Please do visit Part 2 of this tip where I share with you some of my favorites from the remainder of the sculptures.
Opening Hours - Everyday all day (noting that a few sculptures are inside buildings - one only in range 1 - 21 ie 18 though you can easily see it through the window). Number 14 (my fifth photo) is within University House quadrangle and is accessible anytime as University House is a hotel run by the University.
Entrance Fee: Free
* There are in fact a few more.
This tip is a continuation of ANU Sculpture Walk - Part 1 of 2 so if you haven’t already done so, I encourage you to read Part 1 first.
By way of recap, from Part 1 –
“By chance, I recently came across a brochure entitled ANU Sculpture Walk (download it from the link below) and then an Ipad App of the same name. From this I found out that there were 55* separate sculptures on the ANU Acton (main) campus all (bar a couple - inside buildings and accessible only in standard office hours) located in beautiful grounds and many with views to Lake Burly Griffin and Black Mountain Tower.”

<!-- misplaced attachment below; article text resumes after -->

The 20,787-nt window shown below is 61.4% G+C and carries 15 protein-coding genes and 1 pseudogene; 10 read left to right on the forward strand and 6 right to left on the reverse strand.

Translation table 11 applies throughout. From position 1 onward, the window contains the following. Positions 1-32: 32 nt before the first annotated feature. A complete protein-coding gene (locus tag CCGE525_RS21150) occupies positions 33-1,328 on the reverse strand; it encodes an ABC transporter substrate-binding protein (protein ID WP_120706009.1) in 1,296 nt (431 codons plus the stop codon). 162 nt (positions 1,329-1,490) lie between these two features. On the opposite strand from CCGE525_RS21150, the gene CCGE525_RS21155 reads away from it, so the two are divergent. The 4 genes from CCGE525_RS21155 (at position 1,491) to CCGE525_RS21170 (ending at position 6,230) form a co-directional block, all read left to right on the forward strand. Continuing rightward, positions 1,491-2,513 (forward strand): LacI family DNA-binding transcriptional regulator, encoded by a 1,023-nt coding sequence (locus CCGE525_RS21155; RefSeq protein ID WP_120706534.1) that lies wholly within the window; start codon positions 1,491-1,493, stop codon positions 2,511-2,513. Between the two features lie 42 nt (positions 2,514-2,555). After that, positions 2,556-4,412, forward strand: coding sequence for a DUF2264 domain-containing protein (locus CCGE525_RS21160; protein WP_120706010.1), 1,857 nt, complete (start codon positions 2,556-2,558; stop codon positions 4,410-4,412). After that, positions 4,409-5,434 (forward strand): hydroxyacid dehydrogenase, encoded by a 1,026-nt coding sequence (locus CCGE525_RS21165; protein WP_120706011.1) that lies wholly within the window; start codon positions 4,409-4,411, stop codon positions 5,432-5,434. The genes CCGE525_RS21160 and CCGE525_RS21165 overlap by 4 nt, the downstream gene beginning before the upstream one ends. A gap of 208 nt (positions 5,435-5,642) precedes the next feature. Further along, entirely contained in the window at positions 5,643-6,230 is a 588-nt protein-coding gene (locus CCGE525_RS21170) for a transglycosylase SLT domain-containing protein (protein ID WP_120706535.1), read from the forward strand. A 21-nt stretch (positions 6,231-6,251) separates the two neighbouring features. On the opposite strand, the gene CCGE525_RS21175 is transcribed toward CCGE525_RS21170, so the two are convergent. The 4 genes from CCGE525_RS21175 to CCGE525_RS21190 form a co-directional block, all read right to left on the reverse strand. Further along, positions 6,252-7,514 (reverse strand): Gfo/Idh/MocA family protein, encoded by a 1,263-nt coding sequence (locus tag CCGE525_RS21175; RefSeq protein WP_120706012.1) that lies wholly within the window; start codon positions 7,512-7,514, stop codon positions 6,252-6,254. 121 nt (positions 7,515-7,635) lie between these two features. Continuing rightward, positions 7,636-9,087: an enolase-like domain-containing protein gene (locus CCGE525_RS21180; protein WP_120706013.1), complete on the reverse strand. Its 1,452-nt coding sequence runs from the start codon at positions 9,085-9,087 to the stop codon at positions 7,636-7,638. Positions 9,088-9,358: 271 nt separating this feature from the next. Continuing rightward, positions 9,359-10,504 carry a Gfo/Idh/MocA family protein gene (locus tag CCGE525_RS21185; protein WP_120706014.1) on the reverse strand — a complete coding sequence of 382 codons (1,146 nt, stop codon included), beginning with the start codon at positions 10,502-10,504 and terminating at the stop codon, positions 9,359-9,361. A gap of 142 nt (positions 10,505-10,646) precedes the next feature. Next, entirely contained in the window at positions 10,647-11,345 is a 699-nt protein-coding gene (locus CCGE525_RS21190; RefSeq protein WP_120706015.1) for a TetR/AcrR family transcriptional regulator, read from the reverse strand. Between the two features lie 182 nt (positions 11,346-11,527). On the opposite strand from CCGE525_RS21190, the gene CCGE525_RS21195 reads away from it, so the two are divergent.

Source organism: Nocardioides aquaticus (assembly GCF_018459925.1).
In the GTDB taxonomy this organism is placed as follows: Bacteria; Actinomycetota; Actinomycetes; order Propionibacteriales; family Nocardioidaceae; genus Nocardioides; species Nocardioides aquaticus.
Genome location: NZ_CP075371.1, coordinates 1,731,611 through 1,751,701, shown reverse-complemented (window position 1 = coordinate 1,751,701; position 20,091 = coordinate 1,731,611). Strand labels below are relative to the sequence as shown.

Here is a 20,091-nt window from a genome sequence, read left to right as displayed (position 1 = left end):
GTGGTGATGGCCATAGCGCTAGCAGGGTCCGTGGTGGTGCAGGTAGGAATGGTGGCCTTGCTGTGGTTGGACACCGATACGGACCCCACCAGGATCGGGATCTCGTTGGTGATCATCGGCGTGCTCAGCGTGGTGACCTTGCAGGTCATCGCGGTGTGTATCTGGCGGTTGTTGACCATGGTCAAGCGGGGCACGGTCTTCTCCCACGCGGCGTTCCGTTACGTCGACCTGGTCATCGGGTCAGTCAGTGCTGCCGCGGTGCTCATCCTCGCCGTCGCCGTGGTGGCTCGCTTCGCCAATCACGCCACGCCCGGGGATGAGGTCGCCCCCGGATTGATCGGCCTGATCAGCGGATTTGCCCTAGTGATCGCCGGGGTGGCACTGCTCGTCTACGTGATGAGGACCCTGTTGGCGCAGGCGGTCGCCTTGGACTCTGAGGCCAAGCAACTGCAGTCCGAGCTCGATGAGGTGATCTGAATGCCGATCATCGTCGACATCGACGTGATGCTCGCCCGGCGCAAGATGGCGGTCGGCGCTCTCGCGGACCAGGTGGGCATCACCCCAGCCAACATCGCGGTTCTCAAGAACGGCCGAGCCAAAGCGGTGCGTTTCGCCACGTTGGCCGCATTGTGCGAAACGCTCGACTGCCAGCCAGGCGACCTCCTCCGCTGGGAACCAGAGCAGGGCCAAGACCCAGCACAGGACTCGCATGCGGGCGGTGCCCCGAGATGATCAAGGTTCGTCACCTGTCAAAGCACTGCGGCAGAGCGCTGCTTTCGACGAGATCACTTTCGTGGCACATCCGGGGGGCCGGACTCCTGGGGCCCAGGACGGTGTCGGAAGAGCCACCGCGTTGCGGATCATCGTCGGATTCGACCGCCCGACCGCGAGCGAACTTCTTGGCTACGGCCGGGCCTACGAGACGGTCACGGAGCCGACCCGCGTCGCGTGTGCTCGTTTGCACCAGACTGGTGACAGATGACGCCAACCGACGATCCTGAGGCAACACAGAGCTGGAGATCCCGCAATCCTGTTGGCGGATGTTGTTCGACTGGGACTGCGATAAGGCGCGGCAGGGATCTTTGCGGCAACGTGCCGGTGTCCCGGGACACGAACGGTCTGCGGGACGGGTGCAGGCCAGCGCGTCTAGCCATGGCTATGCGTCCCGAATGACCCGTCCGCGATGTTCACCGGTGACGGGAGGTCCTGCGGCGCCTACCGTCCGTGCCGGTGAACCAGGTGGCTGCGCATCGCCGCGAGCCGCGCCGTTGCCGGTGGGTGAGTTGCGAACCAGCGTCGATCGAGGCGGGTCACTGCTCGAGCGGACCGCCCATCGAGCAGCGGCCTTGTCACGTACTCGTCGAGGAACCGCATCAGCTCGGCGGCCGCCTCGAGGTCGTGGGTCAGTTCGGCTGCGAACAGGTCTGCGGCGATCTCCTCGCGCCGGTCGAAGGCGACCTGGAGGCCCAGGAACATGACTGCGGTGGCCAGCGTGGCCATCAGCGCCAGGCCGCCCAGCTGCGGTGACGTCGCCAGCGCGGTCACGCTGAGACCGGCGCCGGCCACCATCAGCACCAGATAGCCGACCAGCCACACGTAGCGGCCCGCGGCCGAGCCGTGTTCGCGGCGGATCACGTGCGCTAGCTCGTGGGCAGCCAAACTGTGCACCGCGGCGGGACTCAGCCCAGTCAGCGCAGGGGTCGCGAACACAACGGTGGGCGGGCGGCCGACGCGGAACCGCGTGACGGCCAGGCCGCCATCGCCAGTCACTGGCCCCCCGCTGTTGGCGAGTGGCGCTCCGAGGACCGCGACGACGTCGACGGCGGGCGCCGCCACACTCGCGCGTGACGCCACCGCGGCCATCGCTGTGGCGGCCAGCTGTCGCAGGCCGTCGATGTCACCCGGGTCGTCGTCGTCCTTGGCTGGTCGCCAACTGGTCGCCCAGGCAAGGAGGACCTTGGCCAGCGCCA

Part 1 provided an overview of part (almost half and up to sculpture 21) of the sculptures and commented on the very enjoyable walk.
The walk around the remaining 34 sculptures took me around 2.5 hours and to be honest was much less interesting both from a sculpture and quality of walk perspective than Part 1. This part of the walk takes you by many more modern buildings and is much duller from a scenery perspective. The sculptures, while there were a few interesting ones, were also much more obtuse and uninspiring – what I generally expect from modern art, actually.
As my visit was on a Sunday morning none of the University coffee shops or restaurants (which are of good quality) were open. If you go on a weekday you should consider allowing a bit extra time for a coffee or indeed lunch.
I have attached pictures of five of the second 34 sculptures – the ones I liked best. The number attached is that used in the brochure I referred to above. You should refer to the brochure (or the App) for further detail on these and all the other sculptures.
A pleasant enough walk but if you are stuck for time or don’t want to do the full walk which takes around 4.5 – 5 hrs (assuming no coffee/ eating stops) then I recommend you do the first part – that covered by Part 1 of this tip and taking around 2 hrs.
For this walk park anywhere on the ANU campus noting that it is paid parking during office hours and that it can be difficult to find a spot at time. I parked at Screensound Australia - a quality arthouse cinema.